ComReg rules on Eircom wholesale price cap


29 Aug 2003

Share on FacebookTweet about this on TwitterShare on LinkedInShare on Google+Pin on PinterestShare on RedditEmail this to someone

Share on FacebookTweet about this on TwitterShare on LinkedInShare on Google+Pin on PinterestShare on RedditEmail this to someone

The Commission for Communications Regulation (ComReg) has ruled in favour of establishing a cap on the wholesale interconnection rates that Eircom charges independent telcos. The decision could be viewed as a fresh barrage in the long-running legal standoff between the regulator and Eircom over the wholesale rates that the telco charges.

ComReg and Eircom are locked in a High Court battle, with Eircom claiming that if it reduces its charges to the levels demanded by the regulator it would lose tens of million in revenues.

Having agreed in principle to implementing a conveyance rate price cap, ComReg says it is evaluating its new powers under the EU Framework Directive on Telecommunications to decide on a method of implementing a proposed price cap.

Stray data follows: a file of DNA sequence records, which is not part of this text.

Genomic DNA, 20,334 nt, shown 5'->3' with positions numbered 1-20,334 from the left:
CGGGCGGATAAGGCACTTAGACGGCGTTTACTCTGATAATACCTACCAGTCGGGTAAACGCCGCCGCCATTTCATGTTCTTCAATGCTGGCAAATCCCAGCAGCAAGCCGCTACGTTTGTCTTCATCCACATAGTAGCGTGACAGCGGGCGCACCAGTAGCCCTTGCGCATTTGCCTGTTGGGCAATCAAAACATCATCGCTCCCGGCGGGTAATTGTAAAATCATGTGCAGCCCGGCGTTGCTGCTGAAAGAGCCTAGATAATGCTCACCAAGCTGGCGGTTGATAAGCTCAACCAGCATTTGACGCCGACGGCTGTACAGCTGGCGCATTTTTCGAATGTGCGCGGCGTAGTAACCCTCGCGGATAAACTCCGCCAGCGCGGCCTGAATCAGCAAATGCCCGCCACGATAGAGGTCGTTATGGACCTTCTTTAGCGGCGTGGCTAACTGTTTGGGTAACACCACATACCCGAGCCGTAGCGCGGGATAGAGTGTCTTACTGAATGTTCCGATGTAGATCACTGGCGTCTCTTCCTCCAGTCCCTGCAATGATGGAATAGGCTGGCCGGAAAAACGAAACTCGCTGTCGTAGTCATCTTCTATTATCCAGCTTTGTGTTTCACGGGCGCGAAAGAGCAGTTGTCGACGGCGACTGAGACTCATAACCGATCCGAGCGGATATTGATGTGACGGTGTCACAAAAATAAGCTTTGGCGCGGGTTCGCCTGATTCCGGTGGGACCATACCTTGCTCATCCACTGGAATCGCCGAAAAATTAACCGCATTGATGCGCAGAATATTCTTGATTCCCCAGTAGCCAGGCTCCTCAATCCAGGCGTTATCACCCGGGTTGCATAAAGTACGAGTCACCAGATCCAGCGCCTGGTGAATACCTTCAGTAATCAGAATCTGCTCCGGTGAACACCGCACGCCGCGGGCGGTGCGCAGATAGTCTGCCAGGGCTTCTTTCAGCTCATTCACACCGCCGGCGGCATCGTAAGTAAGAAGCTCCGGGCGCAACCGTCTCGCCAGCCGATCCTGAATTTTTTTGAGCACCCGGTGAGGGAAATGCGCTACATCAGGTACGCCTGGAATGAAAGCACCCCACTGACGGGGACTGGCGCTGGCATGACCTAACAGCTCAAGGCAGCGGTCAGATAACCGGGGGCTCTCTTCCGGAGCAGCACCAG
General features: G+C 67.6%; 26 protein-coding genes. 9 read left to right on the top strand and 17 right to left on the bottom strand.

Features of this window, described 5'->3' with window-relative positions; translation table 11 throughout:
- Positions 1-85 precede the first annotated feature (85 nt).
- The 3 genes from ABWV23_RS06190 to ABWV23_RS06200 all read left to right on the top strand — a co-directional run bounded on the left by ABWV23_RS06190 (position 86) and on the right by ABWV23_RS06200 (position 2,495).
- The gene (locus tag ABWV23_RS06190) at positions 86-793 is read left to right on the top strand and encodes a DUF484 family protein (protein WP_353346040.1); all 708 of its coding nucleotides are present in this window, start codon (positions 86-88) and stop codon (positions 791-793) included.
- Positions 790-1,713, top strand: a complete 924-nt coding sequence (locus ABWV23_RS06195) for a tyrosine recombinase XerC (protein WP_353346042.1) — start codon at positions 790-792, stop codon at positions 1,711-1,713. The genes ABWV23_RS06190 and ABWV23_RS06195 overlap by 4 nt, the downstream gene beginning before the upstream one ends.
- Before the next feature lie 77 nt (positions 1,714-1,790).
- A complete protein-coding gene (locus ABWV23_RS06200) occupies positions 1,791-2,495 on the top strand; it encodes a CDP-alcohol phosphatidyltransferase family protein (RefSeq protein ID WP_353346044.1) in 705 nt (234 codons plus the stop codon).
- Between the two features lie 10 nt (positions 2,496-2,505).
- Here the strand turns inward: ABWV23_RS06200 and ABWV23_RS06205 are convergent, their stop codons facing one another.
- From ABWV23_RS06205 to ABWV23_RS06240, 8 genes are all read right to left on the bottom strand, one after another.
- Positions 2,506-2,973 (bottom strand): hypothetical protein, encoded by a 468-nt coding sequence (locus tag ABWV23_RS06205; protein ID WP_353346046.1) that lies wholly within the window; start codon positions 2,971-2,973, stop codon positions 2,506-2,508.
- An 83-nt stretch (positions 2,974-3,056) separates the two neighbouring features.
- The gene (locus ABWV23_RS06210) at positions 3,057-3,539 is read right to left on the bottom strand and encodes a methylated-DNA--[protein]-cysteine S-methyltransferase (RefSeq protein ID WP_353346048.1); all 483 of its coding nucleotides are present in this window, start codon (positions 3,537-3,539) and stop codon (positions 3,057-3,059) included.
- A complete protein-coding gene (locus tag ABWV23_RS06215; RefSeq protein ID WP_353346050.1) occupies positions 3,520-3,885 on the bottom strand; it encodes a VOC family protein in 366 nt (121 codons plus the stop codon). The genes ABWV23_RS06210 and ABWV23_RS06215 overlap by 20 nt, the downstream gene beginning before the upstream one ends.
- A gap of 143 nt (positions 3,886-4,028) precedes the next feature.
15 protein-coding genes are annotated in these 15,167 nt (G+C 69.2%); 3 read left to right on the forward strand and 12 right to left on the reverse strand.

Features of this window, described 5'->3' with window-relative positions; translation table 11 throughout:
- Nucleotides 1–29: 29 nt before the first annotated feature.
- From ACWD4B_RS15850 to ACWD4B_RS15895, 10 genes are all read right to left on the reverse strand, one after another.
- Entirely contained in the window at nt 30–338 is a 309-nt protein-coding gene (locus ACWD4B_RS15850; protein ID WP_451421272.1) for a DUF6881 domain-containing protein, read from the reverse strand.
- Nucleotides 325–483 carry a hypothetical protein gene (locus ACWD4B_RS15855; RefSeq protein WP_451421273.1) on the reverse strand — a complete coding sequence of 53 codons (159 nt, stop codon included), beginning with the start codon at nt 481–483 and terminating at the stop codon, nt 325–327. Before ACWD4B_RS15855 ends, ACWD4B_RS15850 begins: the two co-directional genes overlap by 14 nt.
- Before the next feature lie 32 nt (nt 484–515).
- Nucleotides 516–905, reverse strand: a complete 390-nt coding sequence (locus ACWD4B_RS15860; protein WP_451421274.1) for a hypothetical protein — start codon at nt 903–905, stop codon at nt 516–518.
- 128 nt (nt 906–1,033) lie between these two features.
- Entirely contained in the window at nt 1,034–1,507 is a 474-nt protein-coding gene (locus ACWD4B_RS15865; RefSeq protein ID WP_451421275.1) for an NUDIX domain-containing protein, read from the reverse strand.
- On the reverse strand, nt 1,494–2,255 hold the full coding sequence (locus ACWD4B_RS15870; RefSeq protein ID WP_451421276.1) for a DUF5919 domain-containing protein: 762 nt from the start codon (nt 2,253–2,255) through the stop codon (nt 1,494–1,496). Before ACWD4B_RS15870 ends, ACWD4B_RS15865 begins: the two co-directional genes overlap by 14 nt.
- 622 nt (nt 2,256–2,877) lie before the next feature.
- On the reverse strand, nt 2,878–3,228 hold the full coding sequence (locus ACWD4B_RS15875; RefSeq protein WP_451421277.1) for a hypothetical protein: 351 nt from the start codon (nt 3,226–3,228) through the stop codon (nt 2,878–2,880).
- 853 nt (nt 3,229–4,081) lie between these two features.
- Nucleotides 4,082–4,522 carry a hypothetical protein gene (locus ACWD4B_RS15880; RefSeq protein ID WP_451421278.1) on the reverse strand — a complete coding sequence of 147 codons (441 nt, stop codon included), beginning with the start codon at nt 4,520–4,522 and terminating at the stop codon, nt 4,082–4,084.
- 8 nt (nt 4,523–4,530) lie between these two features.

Last February ComReg issued a consultation paper on fixed interconnection charging mechanisms. After receiving eight views on the subject, the majority of which declared the present pricing arrangements for fixed interconnection rates to be unsatisfactory, ComReg agreed in principle to a conveyance rate price cap for Eircom.

In a statement last night, ComReg said that the objective of establishing a price cap was to spread the financial risk equitably between Eircom and what it describes as other licensed operators (OLOs). ComReg said that a suitable price cap would have to be established that would provide both Eircom and OLOs with incentives to invest in infrastructure and services.

The decision, ComReg said, was based on past experience of conveyance rate price caps in the UK. Fundamental to its implementation, the regulator added, were wide support across the industry and a price cap that provides for cost reduction over time.

ComReg referred to new powers under the EU Framework Directive which gives it new parameters to enforce its decision based on a process of market definition, market analysis and the identification of a firm with significant market power (SMP), a process the regulator says is already under way.

By John Kennedy